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Lesson Plans


Re: Teaching 'Culture'

[ Thread ][ Subject ][ Author ][ Date ]
Russell J Rosener (rrosener)
Tue, 25 Jun 1996 12:42:59 -0500 (CDT)


On Tue, 25 Jun 1996, henry wrote:

> Date: Tue, 25 Jun 1996 08:04:19 -0700 (MST)
> From: henry <taylorh>
> To: Russell J Rosener <rrosener>
> Cc: artsednet, Nikki Crabtree <Palleyart>
> Subject: Re: Teaching 'Culture'
>
>
>
> Hi Russ,
>
> On Sun, 23 Jun 1996, Russell J Rosener wrote:
>
> >...ask [your]self how to approach a specific topic and organize a class
> > around my response to culture and art. Ask yourself what you think is
> > important about culture and art. You may surprise yourself. Just jot
> > down ideas, they don't have to be chronological. Later you can draw
> > connections and sort through what you've got.
>
> excellent advice!
>
> However, what do you mean by the term "post-modern dogma"?

> To which thread of postmodern thought do you refer? "Postmodernism" if it
> is at all internally consistent, can have no monolithic structure or
> authority (dogma); and so the phrase would seem to have something of the
> oxymoron in it. All-in-all, from what I have read in the area,
> postmodernism is only a mixed bag of new analytical tools and benchmarks
> such as deconstruction or uncertainty.

I should have specified avoidance of all dogma, but since postmodernism,
under its various guises is "THE" current dogma I singled it out. There is
no oxymoron there. Anyone who has gone to grad school for an MFA in the
last 10 years or so knows that Po-Mo is the current monolithic academic
theory. Theories may start out as subversive, but soon end up as
"paradigm" which I consider to be a "jargon" word. Once established they
are part of the authority.


> Without recognizing it we all become more and more "postmodern" daily.
> Whenever we challenge some absolutist notion or point out the uncertainty
> of things we are practicing the new paradigm (the one Suzanne K. Langer
> was waiting for) whenever we fragment the larger universe in narrowing
> our discussion to some specific context we reject the international or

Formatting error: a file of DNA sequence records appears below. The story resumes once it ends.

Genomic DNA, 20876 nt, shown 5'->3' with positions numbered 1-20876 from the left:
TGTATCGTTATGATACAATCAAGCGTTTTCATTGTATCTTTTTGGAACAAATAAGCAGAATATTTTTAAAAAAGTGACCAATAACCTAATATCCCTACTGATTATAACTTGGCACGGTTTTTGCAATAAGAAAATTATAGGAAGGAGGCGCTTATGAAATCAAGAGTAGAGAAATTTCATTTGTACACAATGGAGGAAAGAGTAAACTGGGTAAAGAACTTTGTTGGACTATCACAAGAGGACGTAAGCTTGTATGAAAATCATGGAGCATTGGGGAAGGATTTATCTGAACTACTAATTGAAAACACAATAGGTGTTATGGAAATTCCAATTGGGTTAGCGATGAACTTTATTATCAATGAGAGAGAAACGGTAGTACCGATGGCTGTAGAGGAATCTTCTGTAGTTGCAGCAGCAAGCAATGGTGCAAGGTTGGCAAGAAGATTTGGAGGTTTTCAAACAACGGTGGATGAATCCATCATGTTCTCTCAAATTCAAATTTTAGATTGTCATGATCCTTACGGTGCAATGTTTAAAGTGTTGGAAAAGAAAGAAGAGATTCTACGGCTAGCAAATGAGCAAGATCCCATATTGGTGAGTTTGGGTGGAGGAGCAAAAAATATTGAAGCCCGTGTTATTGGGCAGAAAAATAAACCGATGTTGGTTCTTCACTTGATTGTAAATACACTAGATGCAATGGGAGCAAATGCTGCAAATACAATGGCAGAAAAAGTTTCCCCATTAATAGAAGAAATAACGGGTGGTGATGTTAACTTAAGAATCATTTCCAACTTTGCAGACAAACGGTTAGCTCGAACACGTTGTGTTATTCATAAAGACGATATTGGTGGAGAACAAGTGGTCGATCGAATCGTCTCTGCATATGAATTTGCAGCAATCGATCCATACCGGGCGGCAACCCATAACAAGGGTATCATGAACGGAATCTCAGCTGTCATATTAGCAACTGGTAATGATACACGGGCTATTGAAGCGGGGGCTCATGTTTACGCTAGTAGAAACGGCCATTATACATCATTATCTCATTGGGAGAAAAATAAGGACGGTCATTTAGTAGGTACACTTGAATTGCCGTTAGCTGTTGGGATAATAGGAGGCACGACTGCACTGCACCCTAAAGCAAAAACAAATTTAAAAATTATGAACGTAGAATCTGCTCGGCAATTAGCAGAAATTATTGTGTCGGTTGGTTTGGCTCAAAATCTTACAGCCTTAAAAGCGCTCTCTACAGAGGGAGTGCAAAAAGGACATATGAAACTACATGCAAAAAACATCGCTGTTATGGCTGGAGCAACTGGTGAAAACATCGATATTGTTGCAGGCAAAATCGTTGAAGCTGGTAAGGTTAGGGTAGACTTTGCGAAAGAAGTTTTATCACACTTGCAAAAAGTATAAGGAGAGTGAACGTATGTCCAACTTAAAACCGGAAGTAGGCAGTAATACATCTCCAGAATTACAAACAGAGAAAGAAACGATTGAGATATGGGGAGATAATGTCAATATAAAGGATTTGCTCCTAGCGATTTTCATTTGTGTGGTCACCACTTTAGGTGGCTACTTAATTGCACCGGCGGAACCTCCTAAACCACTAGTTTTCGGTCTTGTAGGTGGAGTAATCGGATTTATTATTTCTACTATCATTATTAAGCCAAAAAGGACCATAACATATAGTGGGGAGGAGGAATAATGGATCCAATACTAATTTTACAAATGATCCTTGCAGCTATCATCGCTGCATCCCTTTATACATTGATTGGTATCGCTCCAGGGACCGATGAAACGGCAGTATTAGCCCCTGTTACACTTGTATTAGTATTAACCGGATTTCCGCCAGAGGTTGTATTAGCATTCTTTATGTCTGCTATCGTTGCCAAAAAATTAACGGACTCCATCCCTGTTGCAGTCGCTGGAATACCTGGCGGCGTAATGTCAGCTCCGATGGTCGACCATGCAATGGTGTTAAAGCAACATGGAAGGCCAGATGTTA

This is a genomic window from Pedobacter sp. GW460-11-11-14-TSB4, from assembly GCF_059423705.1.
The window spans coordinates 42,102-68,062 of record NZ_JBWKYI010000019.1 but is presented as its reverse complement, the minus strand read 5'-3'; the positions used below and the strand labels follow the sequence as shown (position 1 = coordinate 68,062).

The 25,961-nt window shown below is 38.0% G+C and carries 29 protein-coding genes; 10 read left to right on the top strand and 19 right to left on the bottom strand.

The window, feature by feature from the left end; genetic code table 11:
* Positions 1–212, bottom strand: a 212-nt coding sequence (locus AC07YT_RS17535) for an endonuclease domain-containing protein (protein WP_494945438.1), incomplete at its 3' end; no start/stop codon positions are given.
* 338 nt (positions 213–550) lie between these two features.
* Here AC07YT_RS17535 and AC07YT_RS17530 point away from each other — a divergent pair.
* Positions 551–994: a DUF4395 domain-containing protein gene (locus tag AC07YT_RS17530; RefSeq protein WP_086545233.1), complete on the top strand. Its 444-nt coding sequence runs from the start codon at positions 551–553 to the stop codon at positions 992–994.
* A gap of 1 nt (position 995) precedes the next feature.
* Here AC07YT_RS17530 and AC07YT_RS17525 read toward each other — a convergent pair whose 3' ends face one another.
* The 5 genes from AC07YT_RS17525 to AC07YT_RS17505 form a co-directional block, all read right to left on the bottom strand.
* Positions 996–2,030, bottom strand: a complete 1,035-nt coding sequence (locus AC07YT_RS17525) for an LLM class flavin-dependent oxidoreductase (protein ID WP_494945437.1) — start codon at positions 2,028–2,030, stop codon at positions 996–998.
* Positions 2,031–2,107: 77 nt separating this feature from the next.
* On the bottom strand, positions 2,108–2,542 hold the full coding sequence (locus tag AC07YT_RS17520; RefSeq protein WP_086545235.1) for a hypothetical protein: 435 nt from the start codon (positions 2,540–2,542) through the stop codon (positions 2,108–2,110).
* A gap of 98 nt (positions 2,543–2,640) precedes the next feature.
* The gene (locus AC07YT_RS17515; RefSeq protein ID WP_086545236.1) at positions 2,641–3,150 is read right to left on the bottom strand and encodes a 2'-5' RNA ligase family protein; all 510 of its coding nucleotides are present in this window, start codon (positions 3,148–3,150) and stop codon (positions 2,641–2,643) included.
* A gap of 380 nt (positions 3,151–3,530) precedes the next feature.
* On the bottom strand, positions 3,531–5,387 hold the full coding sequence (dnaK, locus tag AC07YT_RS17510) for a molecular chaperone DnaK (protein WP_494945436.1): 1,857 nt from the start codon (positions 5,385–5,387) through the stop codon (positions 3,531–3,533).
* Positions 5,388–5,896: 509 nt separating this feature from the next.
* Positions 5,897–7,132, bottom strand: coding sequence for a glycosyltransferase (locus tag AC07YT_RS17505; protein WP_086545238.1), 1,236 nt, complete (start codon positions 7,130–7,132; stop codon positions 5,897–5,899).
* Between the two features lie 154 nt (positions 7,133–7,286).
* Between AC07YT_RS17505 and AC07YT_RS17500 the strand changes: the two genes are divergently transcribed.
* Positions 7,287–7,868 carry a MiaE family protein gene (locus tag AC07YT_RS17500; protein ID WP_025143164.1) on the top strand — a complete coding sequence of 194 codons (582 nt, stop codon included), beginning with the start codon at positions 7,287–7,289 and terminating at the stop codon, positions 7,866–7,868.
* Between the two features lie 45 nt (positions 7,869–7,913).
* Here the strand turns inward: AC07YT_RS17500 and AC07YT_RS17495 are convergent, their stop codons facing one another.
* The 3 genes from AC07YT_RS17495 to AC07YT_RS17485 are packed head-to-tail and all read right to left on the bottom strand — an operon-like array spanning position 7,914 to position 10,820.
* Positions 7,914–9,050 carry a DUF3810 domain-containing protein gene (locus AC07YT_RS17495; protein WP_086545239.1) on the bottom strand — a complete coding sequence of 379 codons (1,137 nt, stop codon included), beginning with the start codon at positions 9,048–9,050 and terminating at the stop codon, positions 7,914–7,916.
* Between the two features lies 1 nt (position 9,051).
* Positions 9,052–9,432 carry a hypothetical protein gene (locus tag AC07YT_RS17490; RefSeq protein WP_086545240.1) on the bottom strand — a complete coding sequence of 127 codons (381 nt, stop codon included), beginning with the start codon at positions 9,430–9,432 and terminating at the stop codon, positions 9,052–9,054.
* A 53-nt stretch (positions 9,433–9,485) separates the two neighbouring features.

> universal models of the modernist era.

This is simply practicing good skills of intellect and logic. This is
really pre-modern in that the individual relies upon his own powers of
reason and observation rather than on experts or authorities of specific
topics. That was one of the drawbacks of Modernism. Just because I use my
brain does not mean I am contributing to some sort of collective
"post-modern" revolution.

> As you say the jargons of Foucault, Derrida, Lacan, Althusser et al..
>
> > can be extremely confusing and irrelevant to those untutored in the
> > jargon.
>
> But that is not really postmodernism but rather contemporary theory
> propounded by some of the engineers of the attitude. John Dewey and even
> Ralph Waldo Emerson might also be pointed to as early postmodernists and
> certainly their "jargon" is more accessible.

One of the things I loathe about post-modernism is its hackneyed
appropriation of history. Calling Emerson a "proto post modernist" (YIKES!
Jargon!) Is like calling Isaac Newton a Modernist. One cannot simply lift
ideas and figures out of their complex historical context to wave the
current idealogical banner. They existed in a specific time and place,
which is how one must evaluate them. Not to say we can't draw present
relevance from their teaching and thoughts for our own inspiration..

> When you say:
>
> > I would simply bring in media images for students to look at and
> > de-construct on their own terms, rather than have them mediated by a
> > big-time artist's viewpoint. The average person has a surprisingly
> > good ability to "read" the images we are constantly bombarded with.
>
> you, as well, voice the postmodern sentiment and structure. Deconstruction
> is a tool built to demonstrate the weakness inherent in relying on
> authorities (big-time artists) I alway laugh at the irony of a
> self-professed "postmodernist" who trys to tell us how things are as-if
> there were facts. And with that in mind I need to remind everyone that
> the model of postmodernism I describe here is only a model and only one
> point of view. I do not offer it to tell anyone what postmodernism IS but
> to propose ONE viewpoint on the topic. Hopefully there are now hundreds of
> understandings out there on PoMo, hopefully they contradict one another.
> (at least from my point of view...)

Yes, that's a very good point. At least the current theory has made the
atmosphere a bit more democratic. Hopefully those who follow any
intellectual or academic theory realize it is only a theory, and only
exists in that realm. Most academic theories wil prove or disprove
themselves where the rubber hits the road.

Russ Rosener

"Banter about art is little better than useless."
Cezanne